CIA Sued for Official|History of Bay of Pigs


     WASHINGTON (CN) – The National Security Archive demands that the CIA deliver a copy of the agency’s official report of the 1961 Bay of Pigs fiasco. The CIA took 9 years to write the 5-volume report, which is “the last and only major internal study that remains secret – fifty years after the invasion at the Bay of Pigs,” according to the complaint.




     Here is an excerpt from the 6-page FOIA complaint:
     “The historical documents sought by plaintiff address the ill-fated CIA-led invasion at the Bay of Pigs. Invasion planning began with an authorization signed by President Eisenhower on March 17, 1960, for a $4.4 million paramilitary training, infiltration and assault program designed to ‘bring about the replacement of the Castro regime with one more devoted to the true interests of the Cuban people and more acceptable to the U.S. in such a manner as to avoid any appearance of U.S. intervention.’ Over the course of a year of preparation, the plan evolved into a full-scale paramilitary assault of some 1,500 Cuban exiles, trained in CIA camps in Guatemala, and organized into a force called the 2506 Brigade. Between March 11, 1961, when CIA officials presented President Kennedy the invasion plan, and April 14, 1961, when he gave them the green light for a preliminary airstrike intended to destroy the Cuban airforce, Kennedy modified its parameters to make it ‘less noisy’ and more covert. The actual deployment of Brigade 2506 began on April 17, 1961. Within 72 hours, Castro’s air force had sunk the ammunition and food resupply ship, and the Cuban army and militia had captured most of the brigade force.
     “On August 8, 1973, CIA Director William Colby tasked the Agency’s History Staff to ‘develop accurate accounts of certain of CIA’s past activities in terms suitable for inclusion in government-wide historical and declassification programs, while protecting intelligence sources and methods.’ As a member of the CIA History Staff, Jack B. Pfeiffer assumed responsibility for compiling the history of the Bay of Pigs operation. His report was written over the course of nine years between 1974 and 1983, three years of which time Pfeiffer served as Chief Historian; it is based on dozens of interviews with key operatives and officials and a review of hundreds of CIA documents. Pfeiffer’s internal study is divided into five volumes: Vol. 1, Air Operations; Vol. II, Participation in the Conduct of Foreign Policy; Vol. III, Evolution of CIA’s Anti-Castro Policies, 1951-January 1961; Vol. IV, Taylor Committee Report, and Vol. V, Internal Investigation Report. Since his report is named the Official History of the Bay of Pigs Operation, it is, by definition, the most important and substantive CIA-produced study of this episode.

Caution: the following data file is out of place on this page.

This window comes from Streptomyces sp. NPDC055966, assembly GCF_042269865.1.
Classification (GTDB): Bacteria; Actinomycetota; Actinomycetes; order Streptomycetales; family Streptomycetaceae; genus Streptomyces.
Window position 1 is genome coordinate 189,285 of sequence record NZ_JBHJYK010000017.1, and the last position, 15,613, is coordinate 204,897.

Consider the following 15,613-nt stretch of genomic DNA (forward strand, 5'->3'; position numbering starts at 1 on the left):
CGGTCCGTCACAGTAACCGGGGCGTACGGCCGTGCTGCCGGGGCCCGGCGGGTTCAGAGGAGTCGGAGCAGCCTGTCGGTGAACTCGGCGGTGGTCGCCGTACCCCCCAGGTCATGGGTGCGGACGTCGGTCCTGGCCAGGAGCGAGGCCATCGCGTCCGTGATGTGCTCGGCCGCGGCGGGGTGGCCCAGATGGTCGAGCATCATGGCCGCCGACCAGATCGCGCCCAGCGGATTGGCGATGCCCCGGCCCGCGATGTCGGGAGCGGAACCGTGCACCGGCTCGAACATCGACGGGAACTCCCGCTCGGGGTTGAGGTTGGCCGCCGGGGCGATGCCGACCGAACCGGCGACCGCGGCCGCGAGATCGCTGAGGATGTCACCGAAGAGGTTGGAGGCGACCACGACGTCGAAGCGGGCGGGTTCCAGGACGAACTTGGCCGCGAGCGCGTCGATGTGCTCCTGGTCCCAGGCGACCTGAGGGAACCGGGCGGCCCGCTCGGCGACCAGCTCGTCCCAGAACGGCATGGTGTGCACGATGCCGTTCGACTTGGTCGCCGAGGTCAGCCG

“All other major internal investigative reports and studies, including the CIA Inspector General’s ‘Survey of the Cuban Operation’ and the lengthy report to President Kennedy of the inquiry led by General Maxwell Taylor, known as the ‘Taylor Committee Report,’ have been declassified for years. Indeed, Vol. III of the Pfeiffer report was declassified by the CIA in 1998 under the Kennedy Assassination Records Act. The rest of the Pfeiffer report is now the last and only major internal study that remains secret – fifty years after the invasion at the Bay of Pigs.”
     The National Security Archive says the CIA has blown off its request for 5½ years.
     It wants to see the documents. It is represented by David Sobel.

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